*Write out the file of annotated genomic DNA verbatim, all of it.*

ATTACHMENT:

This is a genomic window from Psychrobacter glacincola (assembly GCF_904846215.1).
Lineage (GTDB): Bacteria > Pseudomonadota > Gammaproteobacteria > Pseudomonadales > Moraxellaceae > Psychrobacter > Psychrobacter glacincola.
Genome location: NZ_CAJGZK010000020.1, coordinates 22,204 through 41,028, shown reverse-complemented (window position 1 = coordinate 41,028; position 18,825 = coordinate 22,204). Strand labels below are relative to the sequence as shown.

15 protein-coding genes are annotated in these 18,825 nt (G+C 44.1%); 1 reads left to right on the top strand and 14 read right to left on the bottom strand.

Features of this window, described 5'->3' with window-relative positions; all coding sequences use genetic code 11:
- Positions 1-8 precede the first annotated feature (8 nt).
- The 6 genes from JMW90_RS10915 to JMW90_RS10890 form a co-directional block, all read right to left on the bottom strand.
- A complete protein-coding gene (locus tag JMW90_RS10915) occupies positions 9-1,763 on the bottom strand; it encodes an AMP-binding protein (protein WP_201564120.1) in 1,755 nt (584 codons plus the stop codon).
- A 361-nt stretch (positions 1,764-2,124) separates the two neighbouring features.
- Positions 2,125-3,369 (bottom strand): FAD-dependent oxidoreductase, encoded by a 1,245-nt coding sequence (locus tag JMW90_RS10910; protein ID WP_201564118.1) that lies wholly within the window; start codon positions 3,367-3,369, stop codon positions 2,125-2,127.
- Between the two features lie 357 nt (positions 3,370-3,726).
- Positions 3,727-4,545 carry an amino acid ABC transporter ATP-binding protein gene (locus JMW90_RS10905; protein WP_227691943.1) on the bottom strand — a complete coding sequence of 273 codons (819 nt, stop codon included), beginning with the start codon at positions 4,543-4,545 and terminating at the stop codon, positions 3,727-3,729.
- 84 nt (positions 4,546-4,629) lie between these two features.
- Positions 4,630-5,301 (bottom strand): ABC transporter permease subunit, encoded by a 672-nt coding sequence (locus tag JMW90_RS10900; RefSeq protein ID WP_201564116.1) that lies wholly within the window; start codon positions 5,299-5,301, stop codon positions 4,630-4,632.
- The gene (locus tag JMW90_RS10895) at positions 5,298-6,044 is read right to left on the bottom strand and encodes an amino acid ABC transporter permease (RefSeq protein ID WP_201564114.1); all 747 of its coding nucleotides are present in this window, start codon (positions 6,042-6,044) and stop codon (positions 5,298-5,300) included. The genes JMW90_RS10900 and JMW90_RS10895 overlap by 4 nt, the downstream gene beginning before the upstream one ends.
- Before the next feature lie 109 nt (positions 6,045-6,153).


This is a genomic window from Psychrobacter glacincola (assembly GCF_904846215.1).
Lineage (GTDB): Bacteria > Pseudomonadota > Gammaproteobacteria > Pseudomonadales > Moraxellaceae > Psychrobacter > Psychrobacter glacincola.
Genome location: NZ_CAJGZK010000020.1, coordinates 22,204 through 41,028, shown reverse-complemented (window position 1 = coordinate 41,028; position 18,825 = coordinate 22,204). Strand labels below are relative to the sequence as shown.

15 protein-coding genes are annotated in these 18,825 nt (G+C 44.1%); 1 reads left to right on the top strand and 14 read right to left on the bottom strand.

Features of this window, described 5'->3' with window-relative positions; all coding sequences use genetic code 11:
- Positions 1-8 precede the first annotated feature (8 nt).
- The 6 genes from JMW90_RS10915 to JMW90_RS10890 form a co-directional block, all read right to left on the bottom strand.
- A complete protein-coding gene (locus tag JMW90_RS10915) occupies positions 9-1,763 on the bottom strand; it encodes an AMP-binding protein (protein WP_201564120.1) in 1,755 nt (584 codons plus the stop codon).
- A 361-nt stretch (positions 1,764-2,124) separates the two neighbouring features.
- Positions 2,125-3,369 (bottom strand): FAD-dependent oxidoreductase, encoded by a 1,245-nt coding sequence (locus tag JMW90_RS10910; protein ID WP_201564118.1) that lies wholly within the window; start codon positions 3,367-3,369, stop codon positions 2,125-2,127.
- Between the two features lie 357 nt (positions 3,370-3,726).
- Positions 3,727-4,545 carry an amino acid ABC transporter ATP-binding protein gene (locus JMW90_RS10905; protein WP_227691943.1) on the bottom strand — a complete coding sequence of 273 codons (819 nt, stop codon included), beginning with the start codon at positions 4,543-4,545 and terminating at the stop codon, positions 3,727-3,729.
- 84 nt (positions 4,546-4,629) lie between these two features.
- Positions 4,630-5,301 (bottom strand): ABC transporter permease subunit, encoded by a 672-nt coding sequence (locus tag JMW90_RS10900; RefSeq protein ID WP_201564116.1) that lies wholly within the window; start codon positions 5,299-5,301, stop codon positions 4,630-4,632.
- The gene (locus tag JMW90_RS10895) at positions 5,298-6,044 is read right to left on the bottom strand and encodes an amino acid ABC transporter permease (RefSeq protein ID WP_201564114.1); all 747 of its coding nucleotides are present in this window, start codon (positions 6,042-6,044) and stop codon (positions 5,298-5,300) included. The genes JMW90_RS10900 and JMW90_RS10895 overlap by 4 nt, the downstream gene beginning before the upstream one ends.
- Before the next feature lie 109 nt (positions 6,045-6,153).